Woodward

A Woodward is a warden of a wood and, deriving from that, an occupational surname. It may refer to:

Read more about Woodward:  People, Places, Businesses, Education, Other Uses

Other articles related to "woodward":

List Of United States Political Families (W) - The Woodwards
... William Woodward, U.S ... Woodward ... Woodward (1806–1885), member of the South Carolina Legislature, U.S ...
Lower Woodward Avenue Historic District - See Also
... List of buildings located along Woodward Avenue, Detroit Midtown Woodward Historic District Religious Structures of Woodward Avenue Thematic Resource ...
Woodward - Other Uses
... Woodward Camp, a youth summer camp in Pennsylvania Woodward Dream Cruise, a classic car event held in Michigan Woodward-Hoffmann rules may predict the stereochemistry of pericyclic reactions Glazier-Higgins ...
Lower Woodward Avenue Historic District - Images
1201-1399 Woodward (between State Street and Grand River Avenue) 1400-1456 Woodward (between Grand River Avenue and Clifford Street) 1401-1449 Woodward (between Grand River Avenue and Clifford Street) Woodward ...
Scott Woodward
... Scott Ray Woodward is a microbiologist and molecular biologist who specializes in genetic genealogy and ancient DNA studies ... Woodward is a member of The Church of Jesus Christ of Latter-day Saints (LDS Church) ... Woodward graduated from the College of Eastern Utah in 1978 ...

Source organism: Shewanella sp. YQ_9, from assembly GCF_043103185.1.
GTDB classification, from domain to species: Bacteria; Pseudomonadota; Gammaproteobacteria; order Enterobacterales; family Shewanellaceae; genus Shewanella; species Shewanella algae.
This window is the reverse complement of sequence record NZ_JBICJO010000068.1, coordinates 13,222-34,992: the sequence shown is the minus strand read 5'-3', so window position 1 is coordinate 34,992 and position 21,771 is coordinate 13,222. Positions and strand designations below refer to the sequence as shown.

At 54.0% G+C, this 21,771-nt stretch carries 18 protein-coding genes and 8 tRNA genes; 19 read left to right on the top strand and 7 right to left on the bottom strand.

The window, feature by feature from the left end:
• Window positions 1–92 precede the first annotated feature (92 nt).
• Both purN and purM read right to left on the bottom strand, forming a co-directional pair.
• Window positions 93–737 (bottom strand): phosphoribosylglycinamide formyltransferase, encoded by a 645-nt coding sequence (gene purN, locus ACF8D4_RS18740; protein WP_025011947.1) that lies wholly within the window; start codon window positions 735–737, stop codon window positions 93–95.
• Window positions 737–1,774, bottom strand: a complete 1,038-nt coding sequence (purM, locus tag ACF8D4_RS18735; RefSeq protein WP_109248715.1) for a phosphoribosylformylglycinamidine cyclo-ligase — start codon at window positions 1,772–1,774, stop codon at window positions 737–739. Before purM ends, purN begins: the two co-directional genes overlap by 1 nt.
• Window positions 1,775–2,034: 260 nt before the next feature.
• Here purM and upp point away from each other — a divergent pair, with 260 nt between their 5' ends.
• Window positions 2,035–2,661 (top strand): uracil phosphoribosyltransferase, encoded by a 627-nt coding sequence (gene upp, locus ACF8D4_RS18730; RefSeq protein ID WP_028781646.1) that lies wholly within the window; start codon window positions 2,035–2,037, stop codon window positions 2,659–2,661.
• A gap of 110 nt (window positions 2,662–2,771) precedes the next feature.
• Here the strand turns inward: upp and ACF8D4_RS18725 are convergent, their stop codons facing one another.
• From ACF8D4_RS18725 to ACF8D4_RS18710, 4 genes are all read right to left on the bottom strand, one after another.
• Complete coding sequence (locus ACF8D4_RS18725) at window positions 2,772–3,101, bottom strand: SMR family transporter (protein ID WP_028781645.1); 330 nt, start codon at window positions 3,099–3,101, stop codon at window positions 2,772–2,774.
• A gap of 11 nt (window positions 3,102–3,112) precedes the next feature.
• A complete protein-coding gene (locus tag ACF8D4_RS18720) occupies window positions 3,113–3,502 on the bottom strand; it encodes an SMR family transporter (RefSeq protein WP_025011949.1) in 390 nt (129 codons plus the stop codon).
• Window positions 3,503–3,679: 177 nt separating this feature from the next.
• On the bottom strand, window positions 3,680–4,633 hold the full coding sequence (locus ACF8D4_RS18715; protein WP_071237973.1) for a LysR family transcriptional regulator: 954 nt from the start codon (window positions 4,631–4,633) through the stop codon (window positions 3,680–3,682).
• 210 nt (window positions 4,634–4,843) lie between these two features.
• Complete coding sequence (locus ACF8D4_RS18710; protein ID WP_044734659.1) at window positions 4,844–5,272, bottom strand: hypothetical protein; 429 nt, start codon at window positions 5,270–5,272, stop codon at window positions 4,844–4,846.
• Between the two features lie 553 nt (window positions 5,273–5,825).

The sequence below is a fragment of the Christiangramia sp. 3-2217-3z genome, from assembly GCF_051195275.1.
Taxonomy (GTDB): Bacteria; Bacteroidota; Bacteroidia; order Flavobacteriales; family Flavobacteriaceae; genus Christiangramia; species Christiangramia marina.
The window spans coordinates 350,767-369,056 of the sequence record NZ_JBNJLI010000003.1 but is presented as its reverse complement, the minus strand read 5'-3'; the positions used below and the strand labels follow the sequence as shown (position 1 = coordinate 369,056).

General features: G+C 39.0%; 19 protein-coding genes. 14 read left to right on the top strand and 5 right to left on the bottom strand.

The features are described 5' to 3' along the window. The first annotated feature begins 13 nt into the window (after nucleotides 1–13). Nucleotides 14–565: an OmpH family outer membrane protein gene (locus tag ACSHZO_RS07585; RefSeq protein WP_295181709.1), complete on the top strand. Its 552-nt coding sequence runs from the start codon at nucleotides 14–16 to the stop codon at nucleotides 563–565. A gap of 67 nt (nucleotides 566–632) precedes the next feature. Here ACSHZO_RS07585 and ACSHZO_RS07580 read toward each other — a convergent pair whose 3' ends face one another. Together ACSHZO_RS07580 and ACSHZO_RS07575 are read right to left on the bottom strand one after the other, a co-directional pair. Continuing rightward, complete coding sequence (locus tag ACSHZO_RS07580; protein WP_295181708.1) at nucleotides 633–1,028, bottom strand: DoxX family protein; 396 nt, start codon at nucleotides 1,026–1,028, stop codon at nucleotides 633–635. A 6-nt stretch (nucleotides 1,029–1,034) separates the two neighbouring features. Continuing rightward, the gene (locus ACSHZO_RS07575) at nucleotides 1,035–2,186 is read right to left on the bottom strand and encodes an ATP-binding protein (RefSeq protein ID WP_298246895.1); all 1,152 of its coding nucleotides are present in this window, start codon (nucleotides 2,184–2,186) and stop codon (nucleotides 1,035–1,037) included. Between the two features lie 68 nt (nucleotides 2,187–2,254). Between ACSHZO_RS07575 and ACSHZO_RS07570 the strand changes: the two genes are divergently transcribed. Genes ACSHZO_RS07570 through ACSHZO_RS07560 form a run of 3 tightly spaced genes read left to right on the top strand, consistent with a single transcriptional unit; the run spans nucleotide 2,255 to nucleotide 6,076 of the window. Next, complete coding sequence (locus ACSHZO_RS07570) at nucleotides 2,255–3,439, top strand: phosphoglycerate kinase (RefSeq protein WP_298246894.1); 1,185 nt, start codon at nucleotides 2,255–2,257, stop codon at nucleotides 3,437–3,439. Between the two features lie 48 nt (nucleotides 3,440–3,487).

Famous quotes containing the word woodward:

    What you don’t understand about this town is that they can fight about issues all they want, but they don’t really care about them. What they really care about is who they sit next to at dinner.
    Anonymous “Prominent Woman,” Washington, DC, socialite. As quoted in The Agenda, ch. 20, by Hillary Rodham Clinton, to Bob Woodward (1994)

    Like other cities created overnight in the Outlet, Woodward acquired between noon and sunset of September 16, 1893, a population of five thousand; and that night a voluntary committee on law and order sent around the warning, “if you must shoot, shoot straight up!”
    State of Oklahoma, U.S. public relief program (1935-1943)

    The developments in the North were those loosely embraced in the term modernization and included urbanization, industrialization, and mechanization. While those changes went forward apace, the antebellum South changed comparatively little, clinging to its rural, agricultural, labor-intensive economy and its traditional folk culture.
    —C. Vann Woodward (b. 1908)